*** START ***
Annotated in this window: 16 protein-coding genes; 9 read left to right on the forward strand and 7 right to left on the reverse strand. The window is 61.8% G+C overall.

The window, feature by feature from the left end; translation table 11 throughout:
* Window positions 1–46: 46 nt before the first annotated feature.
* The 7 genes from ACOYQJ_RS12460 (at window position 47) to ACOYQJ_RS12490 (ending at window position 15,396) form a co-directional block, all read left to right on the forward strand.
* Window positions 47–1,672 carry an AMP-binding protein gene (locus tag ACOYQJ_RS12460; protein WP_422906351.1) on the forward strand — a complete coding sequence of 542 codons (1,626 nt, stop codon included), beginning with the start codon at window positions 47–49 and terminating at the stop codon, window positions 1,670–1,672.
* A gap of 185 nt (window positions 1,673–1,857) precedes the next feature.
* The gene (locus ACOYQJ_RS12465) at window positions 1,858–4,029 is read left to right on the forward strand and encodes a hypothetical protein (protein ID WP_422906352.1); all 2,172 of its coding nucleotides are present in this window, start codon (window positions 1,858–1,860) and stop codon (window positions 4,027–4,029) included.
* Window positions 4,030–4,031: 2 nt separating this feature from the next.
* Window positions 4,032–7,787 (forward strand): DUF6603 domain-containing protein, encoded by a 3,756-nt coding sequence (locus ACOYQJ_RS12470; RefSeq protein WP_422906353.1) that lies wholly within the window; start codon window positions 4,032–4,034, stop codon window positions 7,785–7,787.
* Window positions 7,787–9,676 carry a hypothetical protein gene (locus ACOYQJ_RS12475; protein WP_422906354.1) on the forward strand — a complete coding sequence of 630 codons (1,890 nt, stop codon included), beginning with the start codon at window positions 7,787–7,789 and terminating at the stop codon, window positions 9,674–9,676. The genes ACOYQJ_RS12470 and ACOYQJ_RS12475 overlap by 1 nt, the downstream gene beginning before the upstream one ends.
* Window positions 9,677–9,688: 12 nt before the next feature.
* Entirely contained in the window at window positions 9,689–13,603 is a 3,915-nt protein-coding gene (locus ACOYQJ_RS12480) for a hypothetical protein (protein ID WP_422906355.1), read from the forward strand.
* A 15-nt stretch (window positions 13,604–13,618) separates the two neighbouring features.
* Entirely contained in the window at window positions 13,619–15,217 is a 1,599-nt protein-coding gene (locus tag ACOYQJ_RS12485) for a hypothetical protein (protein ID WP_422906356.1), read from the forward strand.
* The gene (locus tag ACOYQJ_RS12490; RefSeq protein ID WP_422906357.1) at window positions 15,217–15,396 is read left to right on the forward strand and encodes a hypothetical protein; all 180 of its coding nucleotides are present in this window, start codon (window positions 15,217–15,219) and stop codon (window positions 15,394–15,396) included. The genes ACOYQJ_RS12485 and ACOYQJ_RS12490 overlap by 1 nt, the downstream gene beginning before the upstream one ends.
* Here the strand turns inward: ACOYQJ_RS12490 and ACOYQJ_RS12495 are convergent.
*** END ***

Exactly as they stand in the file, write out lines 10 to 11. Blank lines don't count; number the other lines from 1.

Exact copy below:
* Window positions 7,787–9,676 carry a hypothetical protein gene (locus ACOYQJ_RS12475; protein WP_422906354.1) on the forward strand — a complete coding sequence of 630 codons (1,890 nt, stop codon included), beginning with the start codon at window positions 7,787–7,789 and terminating at the stop codon, window positions 9,674–9,676. The genes ACOYQJ_RS12470 and ACOYQJ_RS12475 overlap by 1 nt, the downstream gene beginning before the upstream one ends.
* Window positions 9,677–9,688: 12 nt before the next feature.